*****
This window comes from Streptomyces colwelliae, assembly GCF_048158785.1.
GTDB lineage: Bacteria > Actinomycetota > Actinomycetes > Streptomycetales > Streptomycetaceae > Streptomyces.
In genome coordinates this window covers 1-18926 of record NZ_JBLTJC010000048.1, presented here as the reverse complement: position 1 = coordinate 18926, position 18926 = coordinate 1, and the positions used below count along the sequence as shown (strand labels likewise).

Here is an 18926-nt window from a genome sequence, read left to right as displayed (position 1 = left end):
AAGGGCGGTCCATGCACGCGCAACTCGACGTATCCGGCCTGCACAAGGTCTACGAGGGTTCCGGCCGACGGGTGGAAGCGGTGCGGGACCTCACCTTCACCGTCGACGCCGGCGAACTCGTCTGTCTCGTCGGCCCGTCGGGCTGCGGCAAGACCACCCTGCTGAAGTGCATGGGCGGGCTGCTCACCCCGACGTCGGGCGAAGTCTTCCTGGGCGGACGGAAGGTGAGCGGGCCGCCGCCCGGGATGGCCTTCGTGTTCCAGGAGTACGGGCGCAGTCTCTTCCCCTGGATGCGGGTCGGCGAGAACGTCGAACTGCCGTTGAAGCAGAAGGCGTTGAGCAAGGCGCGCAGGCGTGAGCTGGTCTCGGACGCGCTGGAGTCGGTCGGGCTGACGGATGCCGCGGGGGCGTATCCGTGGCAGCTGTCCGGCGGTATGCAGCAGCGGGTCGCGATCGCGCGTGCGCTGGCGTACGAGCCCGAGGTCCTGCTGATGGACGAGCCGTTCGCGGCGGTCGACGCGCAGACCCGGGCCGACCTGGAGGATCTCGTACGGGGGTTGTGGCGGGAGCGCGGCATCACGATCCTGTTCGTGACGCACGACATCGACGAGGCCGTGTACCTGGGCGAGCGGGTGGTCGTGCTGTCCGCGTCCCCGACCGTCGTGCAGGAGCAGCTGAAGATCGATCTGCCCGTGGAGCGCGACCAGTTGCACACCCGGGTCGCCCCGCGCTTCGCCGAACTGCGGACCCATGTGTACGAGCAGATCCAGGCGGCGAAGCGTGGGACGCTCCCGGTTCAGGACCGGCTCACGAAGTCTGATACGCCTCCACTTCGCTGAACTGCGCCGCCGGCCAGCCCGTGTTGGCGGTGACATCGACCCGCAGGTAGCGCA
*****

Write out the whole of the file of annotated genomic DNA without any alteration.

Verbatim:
This window comes from Streptomyces colwelliae, assembly GCF_048158785.1.
GTDB lineage: Bacteria > Actinomycetota > Actinomycetes > Streptomycetales > Streptomycetaceae > Streptomyces.
In genome coordinates this window covers 1-18926 of record NZ_JBLTJC010000048.1, presented here as the reverse complement: position 1 = coordinate 18926, position 18926 = coordinate 1, and the positions used below count along the sequence as shown (strand labels likewise).

Here is an 18926-nt window from a genome sequence, read left to right as displayed (position 1 = left end):
AAGGGCGGTCCATGCACGCGCAACTCGACGTATCCGGCCTGCACAAGGTCTACGAGGGTTCCGGCCGACGGGTGGAAGCGGTGCGGGACCTCACCTTCACCGTCGACGCCGGCGAACTCGTCTGTCTCGTCGGCCCGTCGGGCTGCGGCAAGACCACCCTGCTGAAGTGCATGGGCGGGCTGCTCACCCCGACGTCGGGCGAAGTCTTCCTGGGCGGACGGAAGGTGAGCGGGCCGCCGCCCGGGATGGCCTTCGTGTTCCAGGAGTACGGGCGCAGTCTCTTCCCCTGGATGCGGGTCGGCGAGAACGTCGAACTGCCGTTGAAGCAGAAGGCGTTGAGCAAGGCGCGCAGGCGTGAGCTGGTCTCGGACGCGCTGGAGTCGGTCGGGCTGACGGATGCCGCGGGGGCGTATCCGTGGCAGCTGTCCGGCGGTATGCAGCAGCGGGTCGCGATCGCGCGTGCGCTGGCGTACGAGCCCGAGGTCCTGCTGATGGACGAGCCGTTCGCGGCGGTCGACGCGCAGACCCGGGCCGACCTGGAGGATCTCGTACGGGGGTTGTGGCGGGAGCGCGGCATCACGATCCTGTTCGTGACGCACGACATCGACGAGGCCGTGTACCTGGGCGAGCGGGTGGTCGTGCTGTCCGCGTCCCCGACCGTCGTGCAGGAGCAGCTGAAGATCGATCTGCCCGTGGAGCGCGACCAGTTGCACACCCGGGTCGCCCCGCGCTTCGCCGAACTGCGGACCCATGTGTACGAGCAGATCCAGGCGGCGAAGCGTGGGACGCTCCCGGTTCAGGACCGGCTCACGAAGTCTGATACGCCTCCACTTCGCTGAACTGCGCCGCCGGCCAGCCCGTGTTGGCGGTGACATCGACCCGCAGGTAGCGCA